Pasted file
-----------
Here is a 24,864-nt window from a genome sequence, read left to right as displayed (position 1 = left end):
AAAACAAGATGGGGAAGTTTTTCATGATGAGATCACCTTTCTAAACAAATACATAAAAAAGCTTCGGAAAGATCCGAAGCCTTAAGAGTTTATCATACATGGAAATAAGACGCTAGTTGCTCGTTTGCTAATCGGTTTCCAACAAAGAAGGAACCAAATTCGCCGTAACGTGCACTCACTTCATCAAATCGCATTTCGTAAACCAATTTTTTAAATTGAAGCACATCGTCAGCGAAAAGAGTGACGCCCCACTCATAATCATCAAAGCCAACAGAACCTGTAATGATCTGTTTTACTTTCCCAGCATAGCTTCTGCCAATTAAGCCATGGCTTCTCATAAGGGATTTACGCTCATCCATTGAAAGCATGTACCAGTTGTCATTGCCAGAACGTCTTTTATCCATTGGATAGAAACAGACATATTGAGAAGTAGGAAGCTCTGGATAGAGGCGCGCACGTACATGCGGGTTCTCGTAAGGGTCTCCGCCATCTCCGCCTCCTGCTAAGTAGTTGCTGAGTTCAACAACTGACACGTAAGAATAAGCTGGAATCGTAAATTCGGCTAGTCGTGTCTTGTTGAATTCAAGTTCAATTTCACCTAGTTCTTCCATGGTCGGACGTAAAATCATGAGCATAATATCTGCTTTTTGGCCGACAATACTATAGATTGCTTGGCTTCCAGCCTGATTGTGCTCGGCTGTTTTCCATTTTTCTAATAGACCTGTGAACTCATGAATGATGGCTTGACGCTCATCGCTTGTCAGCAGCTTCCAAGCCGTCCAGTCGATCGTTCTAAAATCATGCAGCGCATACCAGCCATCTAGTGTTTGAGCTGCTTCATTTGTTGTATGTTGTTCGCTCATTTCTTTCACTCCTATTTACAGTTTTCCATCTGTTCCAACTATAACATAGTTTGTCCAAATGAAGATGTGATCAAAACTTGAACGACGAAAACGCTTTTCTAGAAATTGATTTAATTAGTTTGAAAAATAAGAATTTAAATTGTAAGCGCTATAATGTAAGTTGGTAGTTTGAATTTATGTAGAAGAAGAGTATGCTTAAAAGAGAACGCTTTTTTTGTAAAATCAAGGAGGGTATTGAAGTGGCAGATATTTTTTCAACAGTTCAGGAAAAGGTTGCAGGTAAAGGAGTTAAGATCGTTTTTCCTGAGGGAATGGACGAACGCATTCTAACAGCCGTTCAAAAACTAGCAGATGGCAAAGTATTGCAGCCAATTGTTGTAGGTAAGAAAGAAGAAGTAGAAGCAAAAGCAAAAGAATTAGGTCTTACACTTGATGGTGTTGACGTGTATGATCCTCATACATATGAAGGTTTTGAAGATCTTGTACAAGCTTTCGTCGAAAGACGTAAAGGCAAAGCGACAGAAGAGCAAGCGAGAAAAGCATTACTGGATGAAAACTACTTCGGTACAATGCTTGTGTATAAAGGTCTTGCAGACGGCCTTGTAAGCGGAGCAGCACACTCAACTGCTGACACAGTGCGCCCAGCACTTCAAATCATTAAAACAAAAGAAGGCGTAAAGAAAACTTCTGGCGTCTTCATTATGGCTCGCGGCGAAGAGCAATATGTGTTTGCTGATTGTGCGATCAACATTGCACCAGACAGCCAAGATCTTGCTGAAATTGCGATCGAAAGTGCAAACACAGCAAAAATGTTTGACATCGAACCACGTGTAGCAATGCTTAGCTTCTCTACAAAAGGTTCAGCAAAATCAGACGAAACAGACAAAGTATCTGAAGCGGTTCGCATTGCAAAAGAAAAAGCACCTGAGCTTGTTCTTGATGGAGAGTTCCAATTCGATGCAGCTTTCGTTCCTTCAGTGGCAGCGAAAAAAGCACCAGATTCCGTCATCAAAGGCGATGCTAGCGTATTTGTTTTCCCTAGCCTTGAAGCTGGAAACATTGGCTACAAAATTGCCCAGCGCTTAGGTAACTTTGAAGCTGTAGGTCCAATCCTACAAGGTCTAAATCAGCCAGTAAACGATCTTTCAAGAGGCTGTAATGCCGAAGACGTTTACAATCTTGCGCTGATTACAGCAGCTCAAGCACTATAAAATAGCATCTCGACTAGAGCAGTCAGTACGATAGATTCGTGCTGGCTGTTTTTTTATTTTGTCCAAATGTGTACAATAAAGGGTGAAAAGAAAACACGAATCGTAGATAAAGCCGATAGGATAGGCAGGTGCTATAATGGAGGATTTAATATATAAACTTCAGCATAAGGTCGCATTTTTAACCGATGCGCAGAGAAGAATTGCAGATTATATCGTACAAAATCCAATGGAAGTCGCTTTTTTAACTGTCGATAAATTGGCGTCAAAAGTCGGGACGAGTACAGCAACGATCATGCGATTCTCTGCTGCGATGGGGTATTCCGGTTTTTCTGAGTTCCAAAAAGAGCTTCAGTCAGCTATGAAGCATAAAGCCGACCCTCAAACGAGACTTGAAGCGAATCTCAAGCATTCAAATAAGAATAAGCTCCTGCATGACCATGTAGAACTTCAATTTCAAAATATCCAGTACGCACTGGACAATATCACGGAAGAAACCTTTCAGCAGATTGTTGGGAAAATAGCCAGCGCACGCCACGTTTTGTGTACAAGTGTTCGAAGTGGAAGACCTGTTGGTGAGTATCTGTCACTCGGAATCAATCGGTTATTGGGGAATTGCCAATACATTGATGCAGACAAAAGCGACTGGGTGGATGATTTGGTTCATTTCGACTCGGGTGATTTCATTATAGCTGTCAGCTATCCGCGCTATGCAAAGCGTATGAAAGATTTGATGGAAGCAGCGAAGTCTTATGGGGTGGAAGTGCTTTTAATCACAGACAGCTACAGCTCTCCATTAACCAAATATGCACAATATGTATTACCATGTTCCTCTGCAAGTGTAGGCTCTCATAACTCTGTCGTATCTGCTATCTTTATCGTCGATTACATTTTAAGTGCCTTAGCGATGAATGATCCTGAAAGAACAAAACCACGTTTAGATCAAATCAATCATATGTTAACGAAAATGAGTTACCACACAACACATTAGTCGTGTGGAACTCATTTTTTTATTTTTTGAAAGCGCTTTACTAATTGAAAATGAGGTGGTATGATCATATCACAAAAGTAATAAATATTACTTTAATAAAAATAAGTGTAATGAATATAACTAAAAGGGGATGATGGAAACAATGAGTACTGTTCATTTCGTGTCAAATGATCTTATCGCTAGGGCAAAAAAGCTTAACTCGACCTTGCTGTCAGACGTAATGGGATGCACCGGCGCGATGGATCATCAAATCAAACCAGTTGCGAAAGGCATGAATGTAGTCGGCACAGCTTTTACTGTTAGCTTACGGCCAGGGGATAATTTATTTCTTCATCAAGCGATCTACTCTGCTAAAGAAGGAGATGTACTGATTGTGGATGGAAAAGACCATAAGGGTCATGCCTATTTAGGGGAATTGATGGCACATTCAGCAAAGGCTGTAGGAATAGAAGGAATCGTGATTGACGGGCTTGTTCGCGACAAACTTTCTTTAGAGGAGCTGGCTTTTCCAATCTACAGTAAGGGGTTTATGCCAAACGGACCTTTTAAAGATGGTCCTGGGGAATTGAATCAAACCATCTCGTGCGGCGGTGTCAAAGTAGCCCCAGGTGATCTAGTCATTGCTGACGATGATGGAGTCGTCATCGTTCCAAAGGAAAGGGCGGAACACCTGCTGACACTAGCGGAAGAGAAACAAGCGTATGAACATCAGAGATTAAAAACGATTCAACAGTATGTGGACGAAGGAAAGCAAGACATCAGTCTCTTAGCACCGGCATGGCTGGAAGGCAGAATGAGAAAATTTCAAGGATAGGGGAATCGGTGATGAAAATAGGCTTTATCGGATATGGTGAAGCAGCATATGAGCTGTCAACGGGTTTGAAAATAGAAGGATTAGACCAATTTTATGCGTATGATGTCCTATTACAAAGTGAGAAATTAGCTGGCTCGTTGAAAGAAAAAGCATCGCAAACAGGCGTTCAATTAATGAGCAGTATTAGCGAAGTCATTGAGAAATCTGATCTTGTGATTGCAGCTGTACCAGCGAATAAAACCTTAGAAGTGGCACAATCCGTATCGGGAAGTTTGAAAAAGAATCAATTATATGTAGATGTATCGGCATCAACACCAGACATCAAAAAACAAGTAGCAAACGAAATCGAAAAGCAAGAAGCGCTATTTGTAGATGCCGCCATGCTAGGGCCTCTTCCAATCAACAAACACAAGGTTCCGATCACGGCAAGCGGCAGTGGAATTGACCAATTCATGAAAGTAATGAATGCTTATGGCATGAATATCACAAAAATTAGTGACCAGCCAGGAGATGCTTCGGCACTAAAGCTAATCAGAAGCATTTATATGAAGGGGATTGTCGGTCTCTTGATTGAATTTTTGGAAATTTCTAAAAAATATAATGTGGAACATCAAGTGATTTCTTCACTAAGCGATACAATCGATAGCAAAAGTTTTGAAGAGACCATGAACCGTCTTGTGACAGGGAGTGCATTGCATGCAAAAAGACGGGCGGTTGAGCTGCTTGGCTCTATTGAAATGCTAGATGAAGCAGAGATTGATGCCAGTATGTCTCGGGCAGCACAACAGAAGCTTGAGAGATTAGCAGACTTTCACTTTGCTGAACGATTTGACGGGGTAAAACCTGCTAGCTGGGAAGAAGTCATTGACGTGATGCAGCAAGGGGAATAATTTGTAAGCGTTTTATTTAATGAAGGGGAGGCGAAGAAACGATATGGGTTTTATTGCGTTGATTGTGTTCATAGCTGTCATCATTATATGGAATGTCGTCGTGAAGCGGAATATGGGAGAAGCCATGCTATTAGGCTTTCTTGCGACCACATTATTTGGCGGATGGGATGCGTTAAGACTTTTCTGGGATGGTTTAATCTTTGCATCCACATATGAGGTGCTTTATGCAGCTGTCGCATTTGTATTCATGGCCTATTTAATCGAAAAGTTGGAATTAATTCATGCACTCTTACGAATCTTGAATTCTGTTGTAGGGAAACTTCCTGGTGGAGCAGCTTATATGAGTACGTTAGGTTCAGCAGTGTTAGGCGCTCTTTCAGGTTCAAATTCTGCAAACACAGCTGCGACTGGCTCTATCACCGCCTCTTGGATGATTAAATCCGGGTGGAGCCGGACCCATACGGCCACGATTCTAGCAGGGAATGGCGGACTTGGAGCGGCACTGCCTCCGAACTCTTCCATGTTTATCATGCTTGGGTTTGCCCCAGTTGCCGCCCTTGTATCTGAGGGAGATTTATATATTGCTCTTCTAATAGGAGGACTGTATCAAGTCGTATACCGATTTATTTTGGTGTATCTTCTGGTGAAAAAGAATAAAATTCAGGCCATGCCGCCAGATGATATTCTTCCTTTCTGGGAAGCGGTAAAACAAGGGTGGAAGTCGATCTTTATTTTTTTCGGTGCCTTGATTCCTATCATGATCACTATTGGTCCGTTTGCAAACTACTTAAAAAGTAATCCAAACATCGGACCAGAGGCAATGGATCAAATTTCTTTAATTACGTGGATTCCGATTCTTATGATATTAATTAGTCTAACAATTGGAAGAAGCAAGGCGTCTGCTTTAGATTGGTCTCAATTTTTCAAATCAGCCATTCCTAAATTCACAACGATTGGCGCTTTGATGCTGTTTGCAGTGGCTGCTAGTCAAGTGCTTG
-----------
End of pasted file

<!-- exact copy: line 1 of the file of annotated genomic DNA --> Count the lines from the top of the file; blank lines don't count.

Here is a 24,864-nt window from a genome sequence, read left to right as displayed (position 1 = left end):